At Leeds the team has expertise in computational modelling of the spine and will be able to provide Queen’s with data to assist in the development of novel biomaterials and to simulate how they will perform in patients.

Lisa Mitchell | alfa
Further information:
http://www.qub.ac.uk

Further reports about: Queen’s develop fracture spinal vertebra

More articles from Life Sciences:

nachricht Lipid nanodiscs stabilize misfolding protein intermediates red-handed
18.12.2017 | Technische Universität München

nachricht Single-stranded DNA and RNA origami go live
15.12.2017 | Wyss Institute for Biologically Inspired Engineering at Harvard

All articles from Life Sciences >>>

The most recent press releases about innovation >>>

Die letzten 5 Focus-News des innovations-reports im Überblick:

Im Focus: Error-free into the Quantum Computer Age

A study carried out by an international team of researchers and published in the journal Physical Review X shows that ion-trap technologies available today are suitable for building large-scale quantum computers. The scientists introduce trapped-ion quantum error correction protocols that detect and correct processing errors.

In order to reach their full potential, today’s quantum computer prototypes have to meet specific criteria: First, they have to be made bigger, which means...

Im Focus: Search for planets with Carmenes successful

German and Spanish researchers plan, build and use modern spectrograph

Since 2016, German and Spanish researchers, among them scientists from the University of Göttingen, have been hunting for exoplanets with the “Carmenes”...

Im Focus: First-of-its-kind chemical oscillator offers new level of molecular control

DNA molecules that follow specific instructions could offer more precise molecular control of synthetic chemical systems, a discovery that opens the door for engineers to create molecular machines with new and complex behaviors.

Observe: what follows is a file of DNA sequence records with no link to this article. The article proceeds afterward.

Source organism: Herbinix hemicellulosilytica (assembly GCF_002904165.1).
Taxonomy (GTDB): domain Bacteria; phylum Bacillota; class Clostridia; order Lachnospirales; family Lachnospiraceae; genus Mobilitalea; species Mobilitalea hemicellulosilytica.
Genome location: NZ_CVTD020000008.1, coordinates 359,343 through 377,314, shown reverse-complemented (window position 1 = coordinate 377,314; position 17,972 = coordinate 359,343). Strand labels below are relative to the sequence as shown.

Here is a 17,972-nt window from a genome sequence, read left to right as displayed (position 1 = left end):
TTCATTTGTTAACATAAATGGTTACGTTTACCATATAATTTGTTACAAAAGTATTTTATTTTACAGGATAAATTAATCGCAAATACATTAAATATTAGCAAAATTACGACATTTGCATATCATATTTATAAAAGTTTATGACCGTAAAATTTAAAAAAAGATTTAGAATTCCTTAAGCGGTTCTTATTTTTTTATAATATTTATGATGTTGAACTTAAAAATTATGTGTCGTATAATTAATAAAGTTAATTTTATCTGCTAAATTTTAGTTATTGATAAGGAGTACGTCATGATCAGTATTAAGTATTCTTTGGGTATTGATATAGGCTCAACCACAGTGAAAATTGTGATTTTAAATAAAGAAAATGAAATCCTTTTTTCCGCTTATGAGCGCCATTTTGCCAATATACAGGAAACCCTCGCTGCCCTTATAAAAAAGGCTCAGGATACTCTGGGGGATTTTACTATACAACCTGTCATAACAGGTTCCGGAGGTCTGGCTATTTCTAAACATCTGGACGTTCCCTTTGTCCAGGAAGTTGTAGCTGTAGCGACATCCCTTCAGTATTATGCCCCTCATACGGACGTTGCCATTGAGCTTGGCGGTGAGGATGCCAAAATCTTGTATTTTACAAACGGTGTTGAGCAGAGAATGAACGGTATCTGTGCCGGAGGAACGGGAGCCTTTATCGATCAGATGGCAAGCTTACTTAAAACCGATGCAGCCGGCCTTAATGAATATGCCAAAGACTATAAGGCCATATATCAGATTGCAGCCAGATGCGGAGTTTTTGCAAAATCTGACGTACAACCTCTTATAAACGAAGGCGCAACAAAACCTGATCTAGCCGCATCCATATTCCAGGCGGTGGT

Researchers have created chemical amplifiers and a chemical oscillator using a systematic method that has the potential to embed sophisticated circuit...

Im Focus: Long-lived storage of a photonic qubit for worldwide teleportation

MPQ scientists achieve long storage times for photonic quantum bits which break the lower bound for direct teleportation in a global quantum network.

Concerning the development of quantum memories for the realization of global quantum networks, scientists of the Quantum Dynamics Division led by Professor...

Im Focus: Electromagnetic water cloak eliminates drag and wake

Detailed calculations show water cloaks are feasible with today's technology

Researchers have developed a water cloaking concept based on electromagnetic forces that could eliminate an object's wake, greatly reducing its drag while...

All Focus news of the innovation-report >>>

Anzeige

Anzeige

Event News

See, understand and experience the work of the future

11.12.2017 | Event News

Innovative strategies to tackle parasitic worms

08.12.2017 | Event News

AKL’18: The opportunities and challenges of digitalization in the laser industry

07.12.2017 | Event News

 
Latest News

Single-photon detector can count to 4

18.12.2017 | Information Technology

Quantum memory with record-breaking capacity based on laser-cooled atoms

18.12.2017 | Physics and Astronomy

How much soil goes down the drain -- New data on soil lost due to water

18.12.2017 | Agricultural and Forestry Science

VideoLinks
B2B-VideoLinks
More VideoLinks >>>